Brazilian airline Gol posts Q1 beat on higher revenue, currency gains

An aircraft of Gol Linhas Aereas Inteligentes SA prepares to depart from Congonhas airport in Sao Paulo

By Gabriel Araujo

SAO PAULO (Reuters) -Brazilian airline Gol Linhas Aereas Inteligentes SA on Thursday reported higher-than-expected first quarter net income as currency gains helped offset higher fuel prices, driving its shares higher.

The company said operating results were the best since the start of the COVID-19 pandemic, with quarterly sales coming in above the levels seen in the first quarter of 2019, prior to the health crisis.

Shares of Gol were up 2.6% at 15.08 reais in midafternoon, outperforming Brazil's Bovespa stock index, which was up 0.4%.

Gol posted quarterly net profit of 2.6 billion reais ($523.8 million), compared with a 394.8 million-real consensus from analysts polled by Refinitiv, reversing the multibillion-real losses of both a year ago and the previous quarter.

The bottom line was boosted mainly by foreign exchange gains, Gol said, as Brazil's real strengthened sharply against the U.S. dollar in the period.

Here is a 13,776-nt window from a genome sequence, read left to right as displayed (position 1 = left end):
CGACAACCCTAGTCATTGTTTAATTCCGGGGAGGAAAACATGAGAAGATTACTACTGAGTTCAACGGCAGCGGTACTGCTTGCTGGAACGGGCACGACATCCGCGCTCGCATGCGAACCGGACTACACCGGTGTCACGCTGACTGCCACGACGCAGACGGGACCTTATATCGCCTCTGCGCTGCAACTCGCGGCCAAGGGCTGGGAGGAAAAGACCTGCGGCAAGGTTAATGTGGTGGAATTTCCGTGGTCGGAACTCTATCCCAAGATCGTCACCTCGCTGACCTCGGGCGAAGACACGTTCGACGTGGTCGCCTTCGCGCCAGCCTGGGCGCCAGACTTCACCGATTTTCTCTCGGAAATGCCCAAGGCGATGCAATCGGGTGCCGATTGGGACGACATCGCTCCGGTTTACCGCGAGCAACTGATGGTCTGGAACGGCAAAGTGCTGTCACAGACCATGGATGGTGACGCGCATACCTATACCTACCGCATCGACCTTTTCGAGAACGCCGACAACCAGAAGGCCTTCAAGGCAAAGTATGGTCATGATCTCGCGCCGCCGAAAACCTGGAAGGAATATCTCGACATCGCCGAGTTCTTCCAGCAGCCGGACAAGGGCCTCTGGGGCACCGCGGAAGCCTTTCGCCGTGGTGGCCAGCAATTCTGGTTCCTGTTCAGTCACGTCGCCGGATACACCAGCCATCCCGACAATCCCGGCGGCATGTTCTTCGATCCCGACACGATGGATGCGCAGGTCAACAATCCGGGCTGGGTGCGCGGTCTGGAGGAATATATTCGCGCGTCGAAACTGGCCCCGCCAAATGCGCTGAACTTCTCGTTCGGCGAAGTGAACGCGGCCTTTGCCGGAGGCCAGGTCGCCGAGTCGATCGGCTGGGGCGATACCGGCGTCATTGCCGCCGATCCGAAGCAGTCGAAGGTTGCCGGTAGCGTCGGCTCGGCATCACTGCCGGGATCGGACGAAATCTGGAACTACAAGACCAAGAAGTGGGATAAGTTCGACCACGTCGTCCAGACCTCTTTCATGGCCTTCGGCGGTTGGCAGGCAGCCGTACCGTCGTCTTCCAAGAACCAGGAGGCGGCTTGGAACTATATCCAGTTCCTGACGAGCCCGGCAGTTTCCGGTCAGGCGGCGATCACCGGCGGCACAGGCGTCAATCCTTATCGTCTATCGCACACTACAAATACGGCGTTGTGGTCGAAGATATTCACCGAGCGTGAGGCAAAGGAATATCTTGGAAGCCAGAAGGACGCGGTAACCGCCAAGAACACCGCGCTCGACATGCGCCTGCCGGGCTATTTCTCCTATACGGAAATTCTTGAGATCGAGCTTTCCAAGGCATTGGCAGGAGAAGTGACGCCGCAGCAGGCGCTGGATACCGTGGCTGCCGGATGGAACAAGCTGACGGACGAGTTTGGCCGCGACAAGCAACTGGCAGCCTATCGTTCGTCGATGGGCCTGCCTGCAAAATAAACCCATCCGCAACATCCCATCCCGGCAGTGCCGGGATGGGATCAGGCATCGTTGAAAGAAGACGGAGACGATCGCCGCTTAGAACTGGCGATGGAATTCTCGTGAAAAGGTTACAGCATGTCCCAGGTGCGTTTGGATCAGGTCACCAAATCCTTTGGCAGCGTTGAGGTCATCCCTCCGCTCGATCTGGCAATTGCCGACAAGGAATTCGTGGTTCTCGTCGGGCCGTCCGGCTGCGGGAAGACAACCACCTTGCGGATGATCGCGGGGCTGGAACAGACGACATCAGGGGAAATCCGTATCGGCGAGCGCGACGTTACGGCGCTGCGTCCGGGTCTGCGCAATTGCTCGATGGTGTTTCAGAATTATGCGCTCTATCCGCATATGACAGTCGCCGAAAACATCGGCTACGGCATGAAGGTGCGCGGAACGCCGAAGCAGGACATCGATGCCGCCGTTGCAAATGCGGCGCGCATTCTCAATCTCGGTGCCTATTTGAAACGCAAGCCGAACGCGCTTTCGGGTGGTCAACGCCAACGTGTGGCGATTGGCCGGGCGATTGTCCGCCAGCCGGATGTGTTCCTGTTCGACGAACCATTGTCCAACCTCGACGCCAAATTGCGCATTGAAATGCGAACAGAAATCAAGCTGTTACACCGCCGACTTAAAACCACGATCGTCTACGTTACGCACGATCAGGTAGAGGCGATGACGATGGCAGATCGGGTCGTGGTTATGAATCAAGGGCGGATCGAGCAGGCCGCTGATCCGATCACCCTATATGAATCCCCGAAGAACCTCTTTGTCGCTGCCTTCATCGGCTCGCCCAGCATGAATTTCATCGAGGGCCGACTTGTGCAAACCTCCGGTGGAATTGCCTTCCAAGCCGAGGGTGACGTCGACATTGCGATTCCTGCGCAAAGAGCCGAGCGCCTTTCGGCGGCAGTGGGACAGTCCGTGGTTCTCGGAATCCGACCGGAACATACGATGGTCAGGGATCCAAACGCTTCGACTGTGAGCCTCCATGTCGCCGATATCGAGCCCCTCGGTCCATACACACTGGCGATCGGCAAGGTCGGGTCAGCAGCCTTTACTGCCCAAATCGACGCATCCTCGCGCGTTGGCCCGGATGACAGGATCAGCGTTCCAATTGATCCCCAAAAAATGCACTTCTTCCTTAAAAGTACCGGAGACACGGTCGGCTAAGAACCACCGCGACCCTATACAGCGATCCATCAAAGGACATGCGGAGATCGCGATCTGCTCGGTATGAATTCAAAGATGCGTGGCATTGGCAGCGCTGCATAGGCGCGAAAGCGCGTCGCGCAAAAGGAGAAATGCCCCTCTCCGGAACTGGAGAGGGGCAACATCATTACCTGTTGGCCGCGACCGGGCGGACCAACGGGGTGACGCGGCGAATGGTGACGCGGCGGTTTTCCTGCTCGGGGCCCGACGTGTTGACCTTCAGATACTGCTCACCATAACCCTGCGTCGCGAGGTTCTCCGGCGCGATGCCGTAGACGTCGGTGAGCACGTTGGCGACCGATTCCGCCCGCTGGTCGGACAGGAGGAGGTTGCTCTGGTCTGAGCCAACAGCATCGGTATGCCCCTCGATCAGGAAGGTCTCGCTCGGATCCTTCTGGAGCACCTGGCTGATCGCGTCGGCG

The company disclosed preliminary traffic data for the first quarter earlier this month, noting its load factor rose by about 1 percentage point from last year. Available seat kilometers (ASK) grew roughly 44%.

Analysts at Guide Investimentos said Gol's operating figures were positive and represented a significant improvement despite pressure from macroeconomic factors such as fuel prices and high inflation in Brazil.

"In spite of this, we still keep a cautious view on the sector, which may continue to face such hurdles," they added.

Gol's quarterly net revenue more than doubled year on year to 3.2 billion reais, beating the Refinitiv forecast of 2.92 billion reais.

"Our ability to emerge from one of the worst crises in the history of the airline industry as a more competitive company with strong results is a testament to our flexible business model," Chief Executive Paulo Kakinoff said.

($1 = 4.9642 reais)

(Reporting by Gabriel Araujo in Sao PauloEditing by Jan Harvey and Matthew Lewis)